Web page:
Absolutely follow the suggestions Marian has outlined.

I would say you have found yourself a wonderful challenge and wish you a great success!

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  1. In my expirience we have MS SQL Server 2000 with 2 cpu and more than 30 active sessions and more than 1000 transactions. It was hard to server, but it worked.
  2. I'm not sure that locks uses more CPU. Locks and CPU usage, in my opinion, are two different performance problems.

As for solution, first you should e sure that your main problem is CPU. Try to read this issue to find the source of your problems and to get appropriate solution. Finnaly, if you can to make your transaction as small as you can - do it.

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+1 for the great link! I'm bookmarking that guy. –  Richard Aug 4 '11 at 16:47

My first thoughts are to reduce the number of transactions and reduce the amount of blocking. Can you break apart some of the transactions into multiple bits? Can you pull some of the queries out of the transactions? As Alex_l mentioned--the smallest possible transaction is ideal here.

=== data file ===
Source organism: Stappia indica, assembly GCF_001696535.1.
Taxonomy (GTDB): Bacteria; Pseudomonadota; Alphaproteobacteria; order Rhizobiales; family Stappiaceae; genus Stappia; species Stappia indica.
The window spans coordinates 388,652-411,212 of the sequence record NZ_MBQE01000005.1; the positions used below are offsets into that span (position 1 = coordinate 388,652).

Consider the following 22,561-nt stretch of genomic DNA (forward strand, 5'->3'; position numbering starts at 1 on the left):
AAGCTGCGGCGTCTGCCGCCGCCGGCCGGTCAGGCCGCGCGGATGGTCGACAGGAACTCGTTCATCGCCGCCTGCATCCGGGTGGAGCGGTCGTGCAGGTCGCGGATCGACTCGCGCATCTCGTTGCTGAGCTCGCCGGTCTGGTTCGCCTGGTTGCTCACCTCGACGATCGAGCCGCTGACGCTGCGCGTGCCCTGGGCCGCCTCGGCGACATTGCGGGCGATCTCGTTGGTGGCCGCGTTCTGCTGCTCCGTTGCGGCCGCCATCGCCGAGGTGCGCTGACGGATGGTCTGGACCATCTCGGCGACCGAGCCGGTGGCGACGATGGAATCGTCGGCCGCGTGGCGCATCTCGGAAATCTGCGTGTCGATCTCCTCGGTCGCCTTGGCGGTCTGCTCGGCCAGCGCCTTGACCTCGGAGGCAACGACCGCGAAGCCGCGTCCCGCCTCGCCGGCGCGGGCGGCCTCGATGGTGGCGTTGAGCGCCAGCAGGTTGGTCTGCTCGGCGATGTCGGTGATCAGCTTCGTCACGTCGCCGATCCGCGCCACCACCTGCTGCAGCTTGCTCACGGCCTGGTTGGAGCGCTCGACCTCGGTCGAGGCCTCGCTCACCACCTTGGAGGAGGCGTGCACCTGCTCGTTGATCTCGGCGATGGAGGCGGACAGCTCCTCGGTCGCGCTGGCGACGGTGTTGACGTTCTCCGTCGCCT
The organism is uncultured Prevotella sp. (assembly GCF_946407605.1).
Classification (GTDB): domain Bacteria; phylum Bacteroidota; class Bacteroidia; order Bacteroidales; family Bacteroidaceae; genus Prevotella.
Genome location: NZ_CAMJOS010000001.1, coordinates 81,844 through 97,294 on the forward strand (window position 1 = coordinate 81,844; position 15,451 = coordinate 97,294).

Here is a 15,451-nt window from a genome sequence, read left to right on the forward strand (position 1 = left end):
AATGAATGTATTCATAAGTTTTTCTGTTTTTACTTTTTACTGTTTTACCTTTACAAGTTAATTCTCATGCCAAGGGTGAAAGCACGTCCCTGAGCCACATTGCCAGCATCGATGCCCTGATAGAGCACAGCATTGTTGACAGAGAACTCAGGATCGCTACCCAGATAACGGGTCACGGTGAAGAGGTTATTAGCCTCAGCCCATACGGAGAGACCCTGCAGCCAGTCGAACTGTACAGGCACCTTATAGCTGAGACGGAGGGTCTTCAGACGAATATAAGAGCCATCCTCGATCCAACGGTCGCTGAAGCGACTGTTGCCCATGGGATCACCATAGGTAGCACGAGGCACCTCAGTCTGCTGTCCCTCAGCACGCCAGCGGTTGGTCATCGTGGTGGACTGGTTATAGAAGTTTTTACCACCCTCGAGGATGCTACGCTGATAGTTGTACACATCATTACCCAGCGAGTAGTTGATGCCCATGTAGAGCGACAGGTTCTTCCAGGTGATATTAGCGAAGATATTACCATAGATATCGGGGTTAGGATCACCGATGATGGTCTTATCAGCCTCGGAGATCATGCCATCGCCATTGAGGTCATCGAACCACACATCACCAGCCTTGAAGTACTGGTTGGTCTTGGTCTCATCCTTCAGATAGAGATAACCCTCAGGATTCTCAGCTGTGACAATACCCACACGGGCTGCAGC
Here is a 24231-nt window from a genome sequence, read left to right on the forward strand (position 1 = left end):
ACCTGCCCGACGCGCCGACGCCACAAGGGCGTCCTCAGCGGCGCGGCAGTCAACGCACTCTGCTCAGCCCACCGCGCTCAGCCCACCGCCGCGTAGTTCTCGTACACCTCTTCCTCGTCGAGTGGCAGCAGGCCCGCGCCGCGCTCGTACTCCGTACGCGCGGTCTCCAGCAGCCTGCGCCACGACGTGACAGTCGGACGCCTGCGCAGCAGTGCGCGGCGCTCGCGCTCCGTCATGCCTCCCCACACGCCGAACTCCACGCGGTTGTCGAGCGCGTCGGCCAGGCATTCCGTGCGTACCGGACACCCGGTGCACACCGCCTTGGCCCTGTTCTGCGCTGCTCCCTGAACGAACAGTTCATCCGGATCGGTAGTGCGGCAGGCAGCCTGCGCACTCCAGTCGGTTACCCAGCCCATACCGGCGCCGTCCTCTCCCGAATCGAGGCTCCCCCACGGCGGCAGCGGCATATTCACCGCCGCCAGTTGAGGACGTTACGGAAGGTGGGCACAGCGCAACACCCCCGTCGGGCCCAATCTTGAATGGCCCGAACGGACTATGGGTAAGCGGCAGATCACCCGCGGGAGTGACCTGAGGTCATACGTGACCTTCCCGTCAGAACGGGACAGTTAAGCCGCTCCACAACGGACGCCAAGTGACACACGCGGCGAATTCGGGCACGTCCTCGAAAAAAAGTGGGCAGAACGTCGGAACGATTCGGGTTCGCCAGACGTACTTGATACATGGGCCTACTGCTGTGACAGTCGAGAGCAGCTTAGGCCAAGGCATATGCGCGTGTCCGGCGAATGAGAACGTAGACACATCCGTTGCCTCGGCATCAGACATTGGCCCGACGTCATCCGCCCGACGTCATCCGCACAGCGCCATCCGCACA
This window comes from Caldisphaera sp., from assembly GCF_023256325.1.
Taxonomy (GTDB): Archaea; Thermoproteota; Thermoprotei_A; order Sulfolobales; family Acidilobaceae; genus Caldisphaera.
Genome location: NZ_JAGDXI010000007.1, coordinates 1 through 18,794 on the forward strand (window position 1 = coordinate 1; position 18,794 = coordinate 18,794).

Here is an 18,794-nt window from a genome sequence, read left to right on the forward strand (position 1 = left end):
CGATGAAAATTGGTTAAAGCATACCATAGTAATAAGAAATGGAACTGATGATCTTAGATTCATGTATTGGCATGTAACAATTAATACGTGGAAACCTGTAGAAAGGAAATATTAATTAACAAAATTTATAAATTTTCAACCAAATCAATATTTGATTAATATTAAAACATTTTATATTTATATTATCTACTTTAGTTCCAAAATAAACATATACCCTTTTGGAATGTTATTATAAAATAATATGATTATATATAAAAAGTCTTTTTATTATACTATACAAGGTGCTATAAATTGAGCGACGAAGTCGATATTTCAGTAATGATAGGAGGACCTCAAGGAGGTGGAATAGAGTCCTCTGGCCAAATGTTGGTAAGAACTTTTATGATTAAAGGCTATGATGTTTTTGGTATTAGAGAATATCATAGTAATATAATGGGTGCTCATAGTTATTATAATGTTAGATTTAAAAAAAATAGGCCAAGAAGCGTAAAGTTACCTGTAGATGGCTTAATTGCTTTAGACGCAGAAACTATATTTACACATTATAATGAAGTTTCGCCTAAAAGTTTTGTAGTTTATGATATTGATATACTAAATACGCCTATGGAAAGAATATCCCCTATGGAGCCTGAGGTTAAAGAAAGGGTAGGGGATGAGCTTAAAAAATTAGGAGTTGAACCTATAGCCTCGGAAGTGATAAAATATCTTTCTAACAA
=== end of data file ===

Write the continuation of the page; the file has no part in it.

I agree with gbn, adding indexes also might help.

Another thought is that I would also take a look at your locks. Are you taking out table-level locks when you are only updating a single row? You might consider suggesting a row-level lock to SQL Server. That would solve a lot of problems. (Granted, if you've got 5 tables, that's probably not the case, but just a thought.)

Finally, I would take a look at your tables that you're using. If everyone is blocking on a particular table, can you move the logic for that table to the end of your transaction? If you can reduce the time that you hold a lock on that high-demand table, it could help.